Best Practices: Vertical Patient Flow and ED Overcrowding

Although emergency department overcrowding has been recognized as a significant problem for both EDs and the hospitals in which they function, some progress has been made to address this trend. ED overcrowding continues to disproportionately burden academic and urban medical centers. Not surprisingly, some of the major innovative approaches being utilized to address overcrowding are coming from these environments. We will focus on ACEPs Task Force on Boarding’s recent recommendations to improve patient flow.1

In their recent article on novel approaches to overcrowding in the ED setting, Liu, Hamedani, et al. define vertical patient flow as the redesign of front and operations in the emergency department to better increase patient flow, throughput, and satisfaction.2 Some of the key changes seen in departments that have implemented vertical patient flow designs include bedding a patient immediately without triage first, having a provider in triage to immediately assess any patient presenting to the ED, removing waiting rooms completely, and redefining the concept of triage. Each of these changes has significant pros and cons but more importantly, implementing these changes require significant political and colleague buy-in for effective implementation.3

Bedding of patients before triage and registration allows a provider to see a patient immediately, get the work-up started, and cut time off their length of stay.  In instances where cases are minor, treatment and discharge can occur very rapidly.  This approach is the basis for fast-track models already in existence and often times the biggest impediment to rapid patient turnover is the time it takes to finish triaging the patient. Utilizing this approach requires a fundamental change in what we believe we are supposed to be doing in the emergency department. Like other over bloated bureaucracies, we sometimes do things out of habit, rather than necessity, and challenging the orthodoxy is the equivalent of heresy. To implement these changes, all parties need to be committed to the mission: getting patient in and out quickly and safely.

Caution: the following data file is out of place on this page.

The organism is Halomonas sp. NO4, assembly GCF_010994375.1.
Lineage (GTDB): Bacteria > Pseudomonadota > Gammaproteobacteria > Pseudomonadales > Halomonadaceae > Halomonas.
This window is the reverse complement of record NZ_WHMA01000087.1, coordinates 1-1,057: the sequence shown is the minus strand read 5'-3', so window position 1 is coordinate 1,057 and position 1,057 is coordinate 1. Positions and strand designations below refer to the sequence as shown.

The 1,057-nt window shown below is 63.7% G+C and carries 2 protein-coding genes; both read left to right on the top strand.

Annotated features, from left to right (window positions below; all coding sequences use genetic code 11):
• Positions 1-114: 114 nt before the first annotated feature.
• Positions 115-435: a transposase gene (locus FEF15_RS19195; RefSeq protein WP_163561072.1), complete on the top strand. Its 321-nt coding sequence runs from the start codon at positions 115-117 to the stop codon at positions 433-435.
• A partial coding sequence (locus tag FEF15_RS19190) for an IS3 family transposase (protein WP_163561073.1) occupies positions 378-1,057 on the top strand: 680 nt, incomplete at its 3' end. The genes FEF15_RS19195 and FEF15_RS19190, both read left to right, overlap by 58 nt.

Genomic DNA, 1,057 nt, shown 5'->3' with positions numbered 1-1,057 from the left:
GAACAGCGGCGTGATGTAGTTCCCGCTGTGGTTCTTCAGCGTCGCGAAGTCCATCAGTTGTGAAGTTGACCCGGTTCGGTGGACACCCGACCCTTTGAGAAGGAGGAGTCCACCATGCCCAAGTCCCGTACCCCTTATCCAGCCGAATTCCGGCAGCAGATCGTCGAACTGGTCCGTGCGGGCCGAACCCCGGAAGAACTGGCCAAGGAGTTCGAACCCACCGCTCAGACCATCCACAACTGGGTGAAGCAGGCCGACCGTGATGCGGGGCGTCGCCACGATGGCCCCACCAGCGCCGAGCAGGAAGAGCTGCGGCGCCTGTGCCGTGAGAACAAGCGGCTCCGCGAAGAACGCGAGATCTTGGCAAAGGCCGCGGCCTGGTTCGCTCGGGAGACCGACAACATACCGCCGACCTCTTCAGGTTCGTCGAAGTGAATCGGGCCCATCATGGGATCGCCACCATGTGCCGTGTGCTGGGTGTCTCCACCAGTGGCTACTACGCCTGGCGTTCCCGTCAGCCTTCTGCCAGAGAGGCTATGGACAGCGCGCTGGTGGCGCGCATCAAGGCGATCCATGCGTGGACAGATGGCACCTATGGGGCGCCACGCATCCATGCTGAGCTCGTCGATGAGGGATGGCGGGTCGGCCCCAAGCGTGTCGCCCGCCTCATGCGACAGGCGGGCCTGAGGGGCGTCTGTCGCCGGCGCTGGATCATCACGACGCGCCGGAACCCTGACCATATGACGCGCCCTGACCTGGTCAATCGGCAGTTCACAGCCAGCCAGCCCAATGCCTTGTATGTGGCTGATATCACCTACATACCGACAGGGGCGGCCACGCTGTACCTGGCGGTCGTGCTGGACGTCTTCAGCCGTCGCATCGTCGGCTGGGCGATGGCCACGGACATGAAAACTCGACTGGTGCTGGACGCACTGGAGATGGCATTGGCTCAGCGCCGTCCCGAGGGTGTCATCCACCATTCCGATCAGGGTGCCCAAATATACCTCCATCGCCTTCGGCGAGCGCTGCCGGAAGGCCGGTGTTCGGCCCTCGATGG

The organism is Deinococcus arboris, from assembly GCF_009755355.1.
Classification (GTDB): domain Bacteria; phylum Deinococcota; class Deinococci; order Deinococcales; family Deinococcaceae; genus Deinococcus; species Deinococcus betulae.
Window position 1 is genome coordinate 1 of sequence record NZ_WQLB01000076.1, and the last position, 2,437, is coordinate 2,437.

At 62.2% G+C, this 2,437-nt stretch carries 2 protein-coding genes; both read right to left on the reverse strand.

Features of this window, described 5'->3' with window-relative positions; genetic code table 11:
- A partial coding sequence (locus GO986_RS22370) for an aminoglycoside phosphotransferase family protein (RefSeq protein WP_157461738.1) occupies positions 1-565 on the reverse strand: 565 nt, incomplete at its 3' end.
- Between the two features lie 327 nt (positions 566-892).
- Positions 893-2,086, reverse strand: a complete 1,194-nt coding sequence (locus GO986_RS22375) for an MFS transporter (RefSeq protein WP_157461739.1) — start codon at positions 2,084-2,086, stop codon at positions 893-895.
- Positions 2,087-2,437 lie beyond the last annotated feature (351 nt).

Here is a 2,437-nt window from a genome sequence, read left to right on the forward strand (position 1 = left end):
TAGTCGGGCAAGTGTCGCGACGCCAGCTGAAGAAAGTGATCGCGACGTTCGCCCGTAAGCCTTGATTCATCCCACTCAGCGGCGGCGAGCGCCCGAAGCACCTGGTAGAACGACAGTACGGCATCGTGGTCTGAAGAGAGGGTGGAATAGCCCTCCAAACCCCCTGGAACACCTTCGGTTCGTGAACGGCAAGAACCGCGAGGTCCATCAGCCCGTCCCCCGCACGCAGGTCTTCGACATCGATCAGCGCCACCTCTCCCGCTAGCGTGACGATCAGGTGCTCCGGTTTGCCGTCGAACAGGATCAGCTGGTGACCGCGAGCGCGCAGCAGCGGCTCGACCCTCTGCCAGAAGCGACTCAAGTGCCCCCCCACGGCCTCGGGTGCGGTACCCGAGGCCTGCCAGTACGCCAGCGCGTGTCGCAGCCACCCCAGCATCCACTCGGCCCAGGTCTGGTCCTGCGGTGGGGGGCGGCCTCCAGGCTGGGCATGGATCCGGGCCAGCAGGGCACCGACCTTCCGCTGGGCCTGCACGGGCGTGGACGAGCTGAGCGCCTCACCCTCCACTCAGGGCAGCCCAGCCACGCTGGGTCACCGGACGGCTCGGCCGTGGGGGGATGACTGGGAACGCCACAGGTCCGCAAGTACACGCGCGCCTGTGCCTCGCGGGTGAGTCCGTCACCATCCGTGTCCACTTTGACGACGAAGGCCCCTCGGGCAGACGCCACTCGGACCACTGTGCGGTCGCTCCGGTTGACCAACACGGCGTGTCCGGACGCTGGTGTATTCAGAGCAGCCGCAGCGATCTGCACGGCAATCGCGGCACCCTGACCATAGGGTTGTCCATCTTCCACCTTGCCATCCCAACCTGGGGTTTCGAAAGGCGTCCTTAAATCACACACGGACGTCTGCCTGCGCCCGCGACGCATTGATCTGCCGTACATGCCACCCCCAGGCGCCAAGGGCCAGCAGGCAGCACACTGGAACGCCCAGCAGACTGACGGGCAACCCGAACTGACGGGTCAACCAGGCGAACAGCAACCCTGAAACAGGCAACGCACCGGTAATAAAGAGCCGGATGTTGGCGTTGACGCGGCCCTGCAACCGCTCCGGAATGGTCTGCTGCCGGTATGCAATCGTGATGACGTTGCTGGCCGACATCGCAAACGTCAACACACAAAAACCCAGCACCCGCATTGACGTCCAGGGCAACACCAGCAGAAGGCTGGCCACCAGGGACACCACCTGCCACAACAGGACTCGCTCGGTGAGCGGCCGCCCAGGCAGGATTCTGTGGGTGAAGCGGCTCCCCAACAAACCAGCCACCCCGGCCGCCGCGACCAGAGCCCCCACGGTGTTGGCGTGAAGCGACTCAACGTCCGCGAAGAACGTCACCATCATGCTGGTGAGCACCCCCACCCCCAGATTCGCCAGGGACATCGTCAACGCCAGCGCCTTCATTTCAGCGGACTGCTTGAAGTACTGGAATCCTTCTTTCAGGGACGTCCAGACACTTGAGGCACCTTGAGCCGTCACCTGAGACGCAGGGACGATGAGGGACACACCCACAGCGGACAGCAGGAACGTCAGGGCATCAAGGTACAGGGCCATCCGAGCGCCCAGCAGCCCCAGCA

Along these lines, having a provider (physician/PA/NP) in triage itself, evaluating patients as they present to be seen, allows for rapid screening, diagnosis and discharge of minor complaints so that they never even need to occupy an acute-care bed. Akin to the Fast-Track model issues however, if the system is designed so that after every fiefdom has to do their redundant parts, this will only muddy patient flow, lead to resentment amongst the various professionals involved with caring for the patient, and ultimately be counterproductive. This approach, if utilized effectively, is a potent way of keeping acute care beds available for those who truly need them.

Some hospitals have taken the bold step to completely remove “waiting rooms” and in the process have created the illusion that all patients are seen immediately. In reality this may be the case that patients are indeed seen faster, but it's important from a systems perspective to not just get people sitting in chairs awaiting lab results or other medical testing that's time-dependent, for the sake of creating the illusion of “no waiting.”  Increased infrastructure needs to be in place to absorb the ebbs and flows of patient load, and by utilizing this approach the bottom line of EM budgets can be severely impacted.

Ultimately, good vertical patient flow will likely utilize several of the above approaches to decrease wait times and improve access to care. Is there a major commitment on the parts of providers, nursing, administration, facilities, and the patients themselves? Patients have been conditioned to believe that long waits are inevitable in the ED setting, and when implementing these changes their suspicions will need to be allied. Once done, once patients start believing again that they will be seen in a timely manner, we will start to see the rewards on our end—better patient satisfaction scores, better provider satisfaction, and better patient care.

Gregory Raines, MMSc, PA-C, President, SEMPA


1. ACEP Boarding Task Force Emergency Department Crowding: High-Impact Solutions. Available at: Accessed May 14, 2013.

2. Liu S, Hamedani, A, Brown, D, et al. Established and novel initiatives to reduce crowding in emergency departments. West J Emerg Med. 2013; 14(2): 85-89.

3. Wiler JL, Gentle C, Halfpenny JM, et al. Optimizing emergency department front-end operations. Ann Emerg Med. 2010;55:142–160.